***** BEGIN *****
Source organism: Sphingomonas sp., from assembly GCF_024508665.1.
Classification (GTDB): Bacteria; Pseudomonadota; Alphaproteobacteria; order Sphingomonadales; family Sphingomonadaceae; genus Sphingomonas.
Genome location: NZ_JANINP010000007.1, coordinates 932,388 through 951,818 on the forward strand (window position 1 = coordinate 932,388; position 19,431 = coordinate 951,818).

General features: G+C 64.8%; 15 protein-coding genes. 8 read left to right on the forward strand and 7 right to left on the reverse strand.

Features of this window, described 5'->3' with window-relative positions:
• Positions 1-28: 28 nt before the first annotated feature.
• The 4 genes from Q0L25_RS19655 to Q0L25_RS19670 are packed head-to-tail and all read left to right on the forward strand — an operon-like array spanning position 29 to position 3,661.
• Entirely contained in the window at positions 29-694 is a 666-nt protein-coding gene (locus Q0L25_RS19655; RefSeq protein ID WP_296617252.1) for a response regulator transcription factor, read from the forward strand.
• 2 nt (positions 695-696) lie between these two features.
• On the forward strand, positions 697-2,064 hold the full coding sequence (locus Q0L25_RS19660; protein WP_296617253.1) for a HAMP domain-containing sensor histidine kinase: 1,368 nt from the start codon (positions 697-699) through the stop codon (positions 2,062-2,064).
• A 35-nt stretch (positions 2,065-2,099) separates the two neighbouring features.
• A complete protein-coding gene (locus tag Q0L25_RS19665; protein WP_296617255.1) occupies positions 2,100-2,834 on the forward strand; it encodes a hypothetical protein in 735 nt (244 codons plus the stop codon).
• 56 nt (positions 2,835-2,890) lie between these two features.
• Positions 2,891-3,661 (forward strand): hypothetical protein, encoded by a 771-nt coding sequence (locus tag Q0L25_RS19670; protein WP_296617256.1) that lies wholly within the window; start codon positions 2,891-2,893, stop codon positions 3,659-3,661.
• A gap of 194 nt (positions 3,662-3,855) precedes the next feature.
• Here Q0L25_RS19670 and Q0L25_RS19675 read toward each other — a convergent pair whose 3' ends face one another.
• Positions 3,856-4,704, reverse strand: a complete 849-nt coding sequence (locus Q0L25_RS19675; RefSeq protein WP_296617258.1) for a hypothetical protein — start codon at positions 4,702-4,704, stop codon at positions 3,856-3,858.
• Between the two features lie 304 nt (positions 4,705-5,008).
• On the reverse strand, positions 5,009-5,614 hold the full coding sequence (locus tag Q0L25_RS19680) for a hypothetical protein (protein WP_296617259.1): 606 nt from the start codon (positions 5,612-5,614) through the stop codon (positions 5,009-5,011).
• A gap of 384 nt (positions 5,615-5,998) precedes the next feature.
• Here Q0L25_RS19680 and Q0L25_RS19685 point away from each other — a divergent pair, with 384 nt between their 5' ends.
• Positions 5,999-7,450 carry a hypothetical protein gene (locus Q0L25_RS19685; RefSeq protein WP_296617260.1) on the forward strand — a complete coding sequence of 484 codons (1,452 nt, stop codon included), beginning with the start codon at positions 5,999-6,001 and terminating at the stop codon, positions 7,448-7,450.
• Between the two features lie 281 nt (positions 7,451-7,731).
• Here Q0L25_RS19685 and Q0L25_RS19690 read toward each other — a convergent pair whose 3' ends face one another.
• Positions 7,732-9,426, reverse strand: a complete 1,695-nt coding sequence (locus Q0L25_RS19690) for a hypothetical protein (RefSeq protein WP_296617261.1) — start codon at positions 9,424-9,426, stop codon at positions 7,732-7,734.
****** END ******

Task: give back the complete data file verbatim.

Source organism: Sphingomonas sp., from assembly GCF_024508665.1.
Classification (GTDB): Bacteria; Pseudomonadota; Alphaproteobacteria; order Sphingomonadales; family Sphingomonadaceae; genus Sphingomonas.
Genome location: NZ_JANINP010000007.1, coordinates 932,388 through 951,818 on the forward strand (window position 1 = coordinate 932,388; position 19,431 = coordinate 951,818).

General features: G+C 64.8%; 15 protein-coding genes. 8 read left to right on the forward strand and 7 right to left on the reverse strand.

Features of this window, described 5'->3' with window-relative positions:
• Positions 1-28: 28 nt before the first annotated feature.
• The 4 genes from Q0L25_RS19655 to Q0L25_RS19670 are packed head-to-tail and all read left to right on the forward strand — an operon-like array spanning position 29 to position 3,661.
• Entirely contained in the window at positions 29-694 is a 666-nt protein-coding gene (locus Q0L25_RS19655; RefSeq protein ID WP_296617252.1) for a response regulator transcription factor, read from the forward strand.
• 2 nt (positions 695-696) lie between these two features.
• On the forward strand, positions 697-2,064 hold the full coding sequence (locus Q0L25_RS19660; protein WP_296617253.1) for a HAMP domain-containing sensor histidine kinase: 1,368 nt from the start codon (positions 697-699) through the stop codon (positions 2,062-2,064).
• A 35-nt stretch (positions 2,065-2,099) separates the two neighbouring features.
• A complete protein-coding gene (locus tag Q0L25_RS19665; protein WP_296617255.1) occupies positions 2,100-2,834 on the forward strand; it encodes a hypothetical protein in 735 nt (244 codons plus the stop codon).
• 56 nt (positions 2,835-2,890) lie between these two features.
• Positions 2,891-3,661 (forward strand): hypothetical protein, encoded by a 771-nt coding sequence (locus tag Q0L25_RS19670; protein WP_296617256.1) that lies wholly within the window; start codon positions 2,891-2,893, stop codon positions 3,659-3,661.
• A gap of 194 nt (positions 3,662-3,855) precedes the next feature.
• Here Q0L25_RS19670 and Q0L25_RS19675 read toward each other — a convergent pair whose 3' ends face one another.
• Positions 3,856-4,704, reverse strand: a complete 849-nt coding sequence (locus Q0L25_RS19675; RefSeq protein WP_296617258.1) for a hypothetical protein — start codon at positions 4,702-4,704, stop codon at positions 3,856-3,858.
• Between the two features lie 304 nt (positions 4,705-5,008).
• On the reverse strand, positions 5,009-5,614 hold the full coding sequence (locus tag Q0L25_RS19680) for a hypothetical protein (protein WP_296617259.1): 606 nt from the start codon (positions 5,612-5,614) through the stop codon (positions 5,009-5,011).
• A gap of 384 nt (positions 5,615-5,998) precedes the next feature.
• Here Q0L25_RS19680 and Q0L25_RS19685 point away from each other — a divergent pair, with 384 nt between their 5' ends.
• Positions 5,999-7,450 carry a hypothetical protein gene (locus Q0L25_RS19685; RefSeq protein WP_296617260.1) on the forward strand — a complete coding sequence of 484 codons (1,452 nt, stop codon included), beginning with the start codon at positions 5,999-6,001 and terminating at the stop codon, positions 7,448-7,450.
• Between the two features lie 281 nt (positions 7,451-7,731).
• Here Q0L25_RS19685 and Q0L25_RS19690 read toward each other — a convergent pair whose 3' ends face one another.
• Positions 7,732-9,426, reverse strand: a complete 1,695-nt coding sequence (locus Q0L25_RS19690) for a hypothetical protein (RefSeq protein WP_296617261.1) — start codon at positions 9,424-9,426, stop codon at positions 7,732-7,734.